News & Insights for the AI Journey|Wednesday, March 20, 2019
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AI Chip Startup Graphcore Rings Up $200M in Funding 

Graphcore, the U.K. AI chip developer, has attracted more investors as it rolls out its intelligent processing unit to enterprise datacenters and cloud services providers.

The GPU rival reported this week it has closed a $200 million funding round led by the London-based venture firm Atomico and other existing investors. New investors included automaker BMW and Microsoft, who join Robert Bosch Venture Capital, Dell Technologies Capital and Samsung Electronics as auto and cloud investors.

Graphcore, Bristol, U.K., said Tuesday (Dec. 18) its latest funding round brings its venture capital total to more than $300 million. The two-year AI chip startup claims a market capitalization of $1.7 billion.

Automakers said they are intrigued by the possibility of using Graphcore’s IPU in their datacenters as well self-driving vehicles. “Graphcore’s IPU also presents the possibility of reduction in development times and complexity,” added Tobias Jahn of BMW i Ventures.

Graphcore said the new funding would be used to ramp chip production as it expands its international operations to Silicon Valley, the booming Chinese market and elsewhere. “Our goal is to build the global market leader in machine intelligence hardware,” said Nigel Toon, Graphcore’s co-founder and CEO.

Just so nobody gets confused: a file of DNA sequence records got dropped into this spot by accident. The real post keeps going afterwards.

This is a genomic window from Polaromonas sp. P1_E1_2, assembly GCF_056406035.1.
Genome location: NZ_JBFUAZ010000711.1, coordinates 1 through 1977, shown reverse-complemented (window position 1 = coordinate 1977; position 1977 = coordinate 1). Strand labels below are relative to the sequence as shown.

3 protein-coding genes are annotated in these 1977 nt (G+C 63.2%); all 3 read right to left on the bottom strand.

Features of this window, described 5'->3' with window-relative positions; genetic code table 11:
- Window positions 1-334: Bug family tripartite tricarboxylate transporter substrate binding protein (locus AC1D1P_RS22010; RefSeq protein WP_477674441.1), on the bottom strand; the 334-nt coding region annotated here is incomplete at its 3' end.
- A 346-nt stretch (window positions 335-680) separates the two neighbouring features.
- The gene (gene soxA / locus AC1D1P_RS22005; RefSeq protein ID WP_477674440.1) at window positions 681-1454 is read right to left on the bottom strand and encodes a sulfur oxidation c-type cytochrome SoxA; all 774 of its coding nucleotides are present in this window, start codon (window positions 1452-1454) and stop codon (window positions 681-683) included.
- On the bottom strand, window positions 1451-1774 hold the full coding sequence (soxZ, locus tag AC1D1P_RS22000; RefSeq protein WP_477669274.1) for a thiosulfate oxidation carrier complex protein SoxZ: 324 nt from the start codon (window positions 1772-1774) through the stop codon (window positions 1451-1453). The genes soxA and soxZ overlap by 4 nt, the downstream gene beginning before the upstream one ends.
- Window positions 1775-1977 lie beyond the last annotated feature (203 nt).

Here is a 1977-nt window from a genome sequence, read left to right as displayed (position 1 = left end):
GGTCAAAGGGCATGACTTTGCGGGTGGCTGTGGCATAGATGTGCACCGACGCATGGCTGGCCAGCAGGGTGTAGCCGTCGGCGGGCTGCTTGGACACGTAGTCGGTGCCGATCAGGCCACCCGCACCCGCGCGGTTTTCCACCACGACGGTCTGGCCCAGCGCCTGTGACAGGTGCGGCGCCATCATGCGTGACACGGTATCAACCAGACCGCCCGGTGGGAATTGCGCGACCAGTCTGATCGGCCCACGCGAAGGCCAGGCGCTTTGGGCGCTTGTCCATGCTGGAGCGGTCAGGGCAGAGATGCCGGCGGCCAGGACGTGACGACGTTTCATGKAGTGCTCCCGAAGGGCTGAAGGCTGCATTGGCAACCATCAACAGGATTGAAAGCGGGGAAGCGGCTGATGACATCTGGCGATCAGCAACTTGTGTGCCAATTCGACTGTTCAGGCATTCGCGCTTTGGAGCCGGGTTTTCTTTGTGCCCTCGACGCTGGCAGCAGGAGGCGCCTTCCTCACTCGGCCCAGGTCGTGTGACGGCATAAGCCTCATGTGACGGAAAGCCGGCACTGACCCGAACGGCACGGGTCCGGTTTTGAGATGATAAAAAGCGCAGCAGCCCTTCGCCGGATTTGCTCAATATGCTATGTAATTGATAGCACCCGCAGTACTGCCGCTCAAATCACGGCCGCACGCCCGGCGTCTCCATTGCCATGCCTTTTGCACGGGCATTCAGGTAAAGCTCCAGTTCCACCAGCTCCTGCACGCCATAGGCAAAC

The startup has been shipping AI chips to “early access” customers. Its IPU has entered high-volume production as demand increases for its AI chip running on a PCI Express processor card.

Graphcore is positioning its IPU as a GPU competitor and as an AI chip customized for machine intelligence training and inference applications. The startup claims up to a 100-fold performance boost over GPUs and other AI chips.

Graphcore’s first chip, codenamed Colossus, is a based on 16-nm FinFET process technology. The massively parallel, mixed-precision floating point processor began shipping earlier this year. Two IPUs run on a single PCIe card, and cards can be configured into a cluster, the chip maker said.

About the author: George Leopold

George Leopold has written about science and technology for more than 30 years, focusing on electronics and aerospace technology. He previously served as executive editor of Electronic Engineering Times. Leopold is the author of "Calculated Risk: The Supersonic Life and Times of Gus Grissom" (Purdue University Press, 2016).

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